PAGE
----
Another 15 minutes passed and they found themselves in that familiar grass parking lot. Jake’s pant slowly turning into an excited whimper as the truck came to a stop. With the engine off, the old man opened the door and exited the vehicle. The opening of the rear door sent the brown and white flash of a pointer out into the open field. He circled around the property, marking his territory as he pleased. The old man donned his upland coat and checked the pockets for shells and snacks. Not wanting to repeat the same mistake from yesterday, he loaded the Beretta first and then he closed the door to the truck. There was no need to lock the truck door here. Most of the locals still left their keys in the ignition.

Jake ran up by his owners side as they set off in a different direction for this afternoons hunt. The old man had spotted a patch of cane and a dense stand of evergreens on the opposite end of the property. He hoped the thick territory might hold some better bird numbers.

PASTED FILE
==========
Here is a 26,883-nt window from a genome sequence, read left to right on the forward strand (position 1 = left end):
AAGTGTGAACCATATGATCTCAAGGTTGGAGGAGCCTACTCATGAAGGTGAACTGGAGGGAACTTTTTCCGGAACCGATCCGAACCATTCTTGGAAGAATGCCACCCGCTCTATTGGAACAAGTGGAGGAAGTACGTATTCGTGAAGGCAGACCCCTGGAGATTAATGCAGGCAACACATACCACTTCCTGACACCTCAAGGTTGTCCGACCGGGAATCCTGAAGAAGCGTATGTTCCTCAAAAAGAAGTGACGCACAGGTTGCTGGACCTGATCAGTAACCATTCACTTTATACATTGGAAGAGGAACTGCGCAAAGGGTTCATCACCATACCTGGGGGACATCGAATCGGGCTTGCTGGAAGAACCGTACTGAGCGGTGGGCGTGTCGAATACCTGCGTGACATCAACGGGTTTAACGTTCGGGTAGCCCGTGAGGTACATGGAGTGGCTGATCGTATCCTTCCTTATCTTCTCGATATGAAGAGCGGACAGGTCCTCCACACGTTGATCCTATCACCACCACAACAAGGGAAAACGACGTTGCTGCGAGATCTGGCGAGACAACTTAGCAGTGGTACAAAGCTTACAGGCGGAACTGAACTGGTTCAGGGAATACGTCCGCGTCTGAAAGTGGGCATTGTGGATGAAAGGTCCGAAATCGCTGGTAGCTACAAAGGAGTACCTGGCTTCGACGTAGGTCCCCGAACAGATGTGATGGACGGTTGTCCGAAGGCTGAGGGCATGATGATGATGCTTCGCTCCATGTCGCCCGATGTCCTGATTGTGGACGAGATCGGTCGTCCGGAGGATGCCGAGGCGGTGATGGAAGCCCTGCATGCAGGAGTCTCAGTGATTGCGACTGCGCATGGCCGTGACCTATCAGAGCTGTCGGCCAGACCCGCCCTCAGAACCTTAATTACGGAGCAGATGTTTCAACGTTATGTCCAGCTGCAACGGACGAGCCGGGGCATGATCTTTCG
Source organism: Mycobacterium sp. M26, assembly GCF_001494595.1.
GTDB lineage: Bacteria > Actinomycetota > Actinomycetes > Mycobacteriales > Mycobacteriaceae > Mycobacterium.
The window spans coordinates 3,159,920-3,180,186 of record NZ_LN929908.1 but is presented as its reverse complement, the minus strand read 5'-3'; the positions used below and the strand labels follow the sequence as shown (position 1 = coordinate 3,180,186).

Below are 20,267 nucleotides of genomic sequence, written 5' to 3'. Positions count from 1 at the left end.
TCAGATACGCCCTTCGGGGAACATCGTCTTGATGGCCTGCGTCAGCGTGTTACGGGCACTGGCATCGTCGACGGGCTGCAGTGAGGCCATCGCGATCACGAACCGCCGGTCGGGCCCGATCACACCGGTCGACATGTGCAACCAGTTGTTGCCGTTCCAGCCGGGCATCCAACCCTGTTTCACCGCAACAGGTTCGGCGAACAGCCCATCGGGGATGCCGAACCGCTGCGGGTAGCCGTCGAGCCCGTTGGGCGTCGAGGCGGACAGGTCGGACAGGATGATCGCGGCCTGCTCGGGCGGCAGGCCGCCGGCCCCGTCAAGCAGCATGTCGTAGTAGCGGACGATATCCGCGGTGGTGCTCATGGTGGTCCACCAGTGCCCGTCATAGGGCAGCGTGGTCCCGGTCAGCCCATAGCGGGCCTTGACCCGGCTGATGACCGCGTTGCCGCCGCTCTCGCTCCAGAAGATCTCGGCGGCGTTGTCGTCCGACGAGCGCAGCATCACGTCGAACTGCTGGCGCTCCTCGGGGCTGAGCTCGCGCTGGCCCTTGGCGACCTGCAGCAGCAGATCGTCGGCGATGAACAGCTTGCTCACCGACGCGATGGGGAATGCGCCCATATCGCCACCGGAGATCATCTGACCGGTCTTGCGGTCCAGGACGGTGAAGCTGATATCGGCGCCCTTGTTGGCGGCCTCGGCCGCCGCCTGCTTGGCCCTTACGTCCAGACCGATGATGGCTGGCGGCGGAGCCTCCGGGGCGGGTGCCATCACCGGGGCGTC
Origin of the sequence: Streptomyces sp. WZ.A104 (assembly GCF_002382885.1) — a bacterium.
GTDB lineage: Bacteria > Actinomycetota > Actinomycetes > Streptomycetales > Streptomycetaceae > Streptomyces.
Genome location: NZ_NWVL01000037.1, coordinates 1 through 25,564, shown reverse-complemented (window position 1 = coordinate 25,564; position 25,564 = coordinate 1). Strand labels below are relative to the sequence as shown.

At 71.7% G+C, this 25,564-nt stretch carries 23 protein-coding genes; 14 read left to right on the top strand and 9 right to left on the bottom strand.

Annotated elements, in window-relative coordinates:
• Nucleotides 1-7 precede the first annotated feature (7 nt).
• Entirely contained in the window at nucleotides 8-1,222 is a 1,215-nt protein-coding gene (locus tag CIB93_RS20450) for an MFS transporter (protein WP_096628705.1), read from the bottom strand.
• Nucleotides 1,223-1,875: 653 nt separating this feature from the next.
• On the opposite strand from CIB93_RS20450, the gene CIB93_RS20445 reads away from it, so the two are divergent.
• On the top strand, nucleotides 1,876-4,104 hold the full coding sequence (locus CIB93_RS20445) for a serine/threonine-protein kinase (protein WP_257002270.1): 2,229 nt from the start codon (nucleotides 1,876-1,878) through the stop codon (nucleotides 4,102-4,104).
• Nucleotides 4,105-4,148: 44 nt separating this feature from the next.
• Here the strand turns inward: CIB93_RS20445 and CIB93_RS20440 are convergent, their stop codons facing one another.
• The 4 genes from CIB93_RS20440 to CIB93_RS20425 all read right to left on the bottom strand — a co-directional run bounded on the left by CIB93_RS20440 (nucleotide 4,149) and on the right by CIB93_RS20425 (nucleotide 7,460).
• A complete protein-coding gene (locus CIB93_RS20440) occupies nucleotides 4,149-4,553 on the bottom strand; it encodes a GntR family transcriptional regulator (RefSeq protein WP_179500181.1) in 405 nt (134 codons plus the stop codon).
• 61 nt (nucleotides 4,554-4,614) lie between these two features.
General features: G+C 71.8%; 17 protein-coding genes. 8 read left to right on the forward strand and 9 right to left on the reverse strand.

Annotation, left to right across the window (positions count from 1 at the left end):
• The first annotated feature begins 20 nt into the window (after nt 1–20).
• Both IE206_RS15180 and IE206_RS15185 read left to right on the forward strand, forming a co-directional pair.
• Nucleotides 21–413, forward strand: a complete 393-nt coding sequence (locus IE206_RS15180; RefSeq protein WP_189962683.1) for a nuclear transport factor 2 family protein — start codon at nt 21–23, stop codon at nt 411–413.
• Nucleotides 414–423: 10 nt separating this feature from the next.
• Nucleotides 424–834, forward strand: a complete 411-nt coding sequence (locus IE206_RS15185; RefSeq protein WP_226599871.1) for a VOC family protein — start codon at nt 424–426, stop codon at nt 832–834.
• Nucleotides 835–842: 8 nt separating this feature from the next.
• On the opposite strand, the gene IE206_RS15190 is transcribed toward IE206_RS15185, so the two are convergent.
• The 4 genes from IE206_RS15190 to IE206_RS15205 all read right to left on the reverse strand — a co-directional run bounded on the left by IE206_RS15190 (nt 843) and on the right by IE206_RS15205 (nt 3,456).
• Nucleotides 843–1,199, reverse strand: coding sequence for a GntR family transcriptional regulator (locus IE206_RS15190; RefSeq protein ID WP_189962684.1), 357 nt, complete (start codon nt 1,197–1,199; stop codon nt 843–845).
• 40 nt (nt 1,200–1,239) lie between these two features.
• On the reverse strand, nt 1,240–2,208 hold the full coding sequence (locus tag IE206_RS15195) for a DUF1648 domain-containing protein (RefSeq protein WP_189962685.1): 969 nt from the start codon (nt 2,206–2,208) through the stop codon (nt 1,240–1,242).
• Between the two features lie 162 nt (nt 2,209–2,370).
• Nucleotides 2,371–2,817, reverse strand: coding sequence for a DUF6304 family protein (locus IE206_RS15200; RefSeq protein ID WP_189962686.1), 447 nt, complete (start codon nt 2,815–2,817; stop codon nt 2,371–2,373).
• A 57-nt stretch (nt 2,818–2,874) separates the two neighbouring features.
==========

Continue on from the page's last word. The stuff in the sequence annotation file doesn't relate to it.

50 yards into Jake’s first cast and the old man got to see the staunch performance of the bird dog. The cover was thin, as they had not reached the cane just yet. The old man hastened his steps. He gripped the over and under tightly, ready for a wild flush. Jake stood still, intently staring, as if peering into the eyes of the bird his nose told him was there. The old man followed the point past the dog into the brush and in a moment the ground erupted beneath him. A large cock pheasant cackled upwards out of the grass and into the afternoon sun. The old man lifted the gun out of instinct more than coherent thought. When it met his shoulder he touched off the trigger. The pellets met their intended target and the bird stiffened in midair, allowing gravity to take its course. The old man knelt down to receive the prize from Jake’s retrieve. It was a marvelous bird. He held it low for Jake to sniff one more time before storing it away in the bird vest.